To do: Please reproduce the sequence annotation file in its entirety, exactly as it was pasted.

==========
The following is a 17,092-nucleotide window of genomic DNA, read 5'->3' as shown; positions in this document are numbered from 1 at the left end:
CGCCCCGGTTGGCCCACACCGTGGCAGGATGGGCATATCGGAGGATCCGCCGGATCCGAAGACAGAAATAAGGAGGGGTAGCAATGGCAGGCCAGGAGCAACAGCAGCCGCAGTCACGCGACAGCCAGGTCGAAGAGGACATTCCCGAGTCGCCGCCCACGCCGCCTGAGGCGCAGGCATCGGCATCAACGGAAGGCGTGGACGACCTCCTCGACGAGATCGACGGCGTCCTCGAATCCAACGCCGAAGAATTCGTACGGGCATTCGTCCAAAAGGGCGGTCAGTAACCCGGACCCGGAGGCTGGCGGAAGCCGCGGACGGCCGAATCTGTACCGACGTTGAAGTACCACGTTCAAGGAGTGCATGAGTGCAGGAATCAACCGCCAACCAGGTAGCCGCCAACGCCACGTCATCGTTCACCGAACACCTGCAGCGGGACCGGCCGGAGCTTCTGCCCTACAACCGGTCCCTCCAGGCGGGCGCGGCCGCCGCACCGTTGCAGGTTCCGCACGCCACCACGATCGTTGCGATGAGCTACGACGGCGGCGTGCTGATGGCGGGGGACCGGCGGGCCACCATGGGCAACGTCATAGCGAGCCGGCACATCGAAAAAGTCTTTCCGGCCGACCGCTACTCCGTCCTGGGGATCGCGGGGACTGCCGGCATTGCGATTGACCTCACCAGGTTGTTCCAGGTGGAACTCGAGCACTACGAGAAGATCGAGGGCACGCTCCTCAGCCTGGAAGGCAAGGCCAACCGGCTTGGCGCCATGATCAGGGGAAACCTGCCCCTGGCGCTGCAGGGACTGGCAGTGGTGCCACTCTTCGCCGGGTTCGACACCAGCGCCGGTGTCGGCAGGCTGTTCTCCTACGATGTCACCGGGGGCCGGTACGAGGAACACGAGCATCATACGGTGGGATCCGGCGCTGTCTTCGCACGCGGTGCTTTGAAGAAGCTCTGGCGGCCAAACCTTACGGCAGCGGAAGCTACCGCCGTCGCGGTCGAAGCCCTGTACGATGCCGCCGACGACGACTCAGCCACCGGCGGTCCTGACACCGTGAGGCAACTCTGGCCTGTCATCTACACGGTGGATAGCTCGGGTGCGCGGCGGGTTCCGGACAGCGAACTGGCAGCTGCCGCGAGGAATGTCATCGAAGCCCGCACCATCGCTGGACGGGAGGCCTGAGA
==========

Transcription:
The following is a 17,092-nucleotide window of genomic DNA, read 5'->3' as shown; positions in this document are numbered from 1 at the left end:
CGCCCCGGTTGGCCCACACCGTGGCAGGATGGGCATATCGGAGGATCCGCCGGATCCGAAGACAGAAATAAGGAGGGGTAGCAATGGCAGGCCAGGAGCAACAGCAGCCGCAGTCACGCGACAGCCAGGTCGAAGAGGACATTCCCGAGTCGCCGCCCACGCCGCCTGAGGCGCAGGCATCGGCATCAACGGAAGGCGTGGACGACCTCCTCGACGAGATCGACGGCGTCCTCGAATCCAACGCCGAAGAATTCGTACGGGCATTCGTCCAAAAGGGCGGTCAGTAACCCGGACCCGGAGGCTGGCGGAAGCCGCGGACGGCCGAATCTGTACCGACGTTGAAGTACCACGTTCAAGGAGTGCATGAGTGCAGGAATCAACCGCCAACCAGGTAGCCGCCAACGCCACGTCATCGTTCACCGAACACCTGCAGCGGGACCGGCCGGAGCTTCTGCCCTACAACCGGTCCCTCCAGGCGGGCGCGGCCGCCGCACCGTTGCAGGTTCCGCACGCCACCACGATCGTTGCGATGAGCTACGACGGCGGCGTGCTGATGGCGGGGGACCGGCGGGCCACCATGGGCAACGTCATAGCGAGCCGGCACATCGAAAAAGTCTTTCCGGCCGACCGCTACTCCGTCCTGGGGATCGCGGGGACTGCCGGCATTGCGATTGACCTCACCAGGTTGTTCCAGGTGGAACTCGAGCACTACGAGAAGATCGAGGGCACGCTCCTCAGCCTGGAAGGCAAGGCCAACCGGCTTGGCGCCATGATCAGGGGAAACCTGCCCCTGGCGCTGCAGGGACTGGCAGTGGTGCCACTCTTCGCCGGGTTCGACACCAGCGCCGGTGTCGGCAGGCTGTTCTCCTACGATGTCACCGGGGGCCGGTACGAGGAACACGAGCATCATACGGTGGGATCCGGCGCTGTCTTCGCACGCGGTGCTTTGAAGAAGCTCTGGCGGCCAAACCTTACGGCAGCGGAAGCTACCGCCGTCGCGGTCGAAGCCCTGTACGATGCCGCCGACGACGACTCAGCCACCGGCGGTCCTGACACCGTGAGGCAACTCTGGCCTGTCATCTACACGGTGGATAGCTCGGGTGCGCGGCGGGTTCCGGACAGCGAACTGGCAGCTGCCGCGAGGAATGTCATCGAAGCCCGCACCATCGCTGGACGGGAGGCCTGAGA